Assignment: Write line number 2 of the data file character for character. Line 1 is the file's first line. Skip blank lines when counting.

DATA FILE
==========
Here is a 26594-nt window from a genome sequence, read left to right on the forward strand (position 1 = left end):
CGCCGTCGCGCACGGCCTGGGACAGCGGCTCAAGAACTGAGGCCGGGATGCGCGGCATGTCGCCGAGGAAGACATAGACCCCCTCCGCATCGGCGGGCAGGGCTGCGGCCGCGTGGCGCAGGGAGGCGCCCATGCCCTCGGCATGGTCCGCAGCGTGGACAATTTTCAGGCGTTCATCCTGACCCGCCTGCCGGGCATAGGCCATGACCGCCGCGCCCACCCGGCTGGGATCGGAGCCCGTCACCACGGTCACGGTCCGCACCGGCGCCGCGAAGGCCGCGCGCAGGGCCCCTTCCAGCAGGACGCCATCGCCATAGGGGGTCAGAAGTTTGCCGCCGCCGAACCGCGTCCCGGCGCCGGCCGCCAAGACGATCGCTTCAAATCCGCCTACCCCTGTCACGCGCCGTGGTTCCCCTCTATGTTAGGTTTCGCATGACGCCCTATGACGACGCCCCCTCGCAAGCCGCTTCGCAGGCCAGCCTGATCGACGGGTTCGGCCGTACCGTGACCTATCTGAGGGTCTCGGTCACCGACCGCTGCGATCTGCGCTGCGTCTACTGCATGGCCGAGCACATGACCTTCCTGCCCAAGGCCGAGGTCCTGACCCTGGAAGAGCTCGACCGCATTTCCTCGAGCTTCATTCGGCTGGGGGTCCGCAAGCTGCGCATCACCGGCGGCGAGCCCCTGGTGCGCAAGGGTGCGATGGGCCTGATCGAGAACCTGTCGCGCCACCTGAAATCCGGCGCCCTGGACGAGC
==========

CGCCGTCGCGCACGGCCTGGGACAGCGGCTCAAGAACTGAGGCCGGGATGCGCGGCATGTCGCCGAGGAAGACATAGACCCCCTCCGCATCGGCGGGCAGGGCTGCGGCCGCGTGGCGCAGGGAGGCGCCCATGCCCTCGGCATGGTCCGCAGCGTGGACAATTTTCAGGCGTTCATCCTGACCCGCCTGCCGGGCATAGGCCATGACCGCCGCGCCCACCCGGCTGGGATCGGAGCCCGTCACCACGGTCACGGTCCGCACCGGCGCCGCGAAGGCCGCGCGCAGGGCCCCTTCCAGCAGGACGCCATCGCCATAGGGGGTCAGAAGTTTGCCGCCGCCGAACCGCGTCCCGGCGCCGGCCGCCAAGACGATCGCTTCAAATCCGCCTACCCCTGTCACGCGCCGTGGTTCCCCTCTATGTTAGGTTTCGCATGACGCCCTATGACGACGCCCCCTCGCAAGCCGCTTCGCAGGCCAGCCTGATCGACGGGTTCGGCCGTACCGTGACCTATCTGAGGGTCTCGGTCACCGACCGCTGCGATCTGCGCTGCGTCTACTGCATGGCCGAGCACATGACCTTCCTGCCCAAGGCCGAGGTCCTGACCCTGGAAGAGCTCGACCGCATTTCCTCGAGCTTCATTCGGCTGGGGGTCCGCAAGCTGCGCATCACCGGCGGCGAGCCCCTGGTGCGCAAGGGTGCGATGGGCCTGATCGAGAACCTGTCGCGCCACCTGAAATCCGGCGCCCTGGACGAGC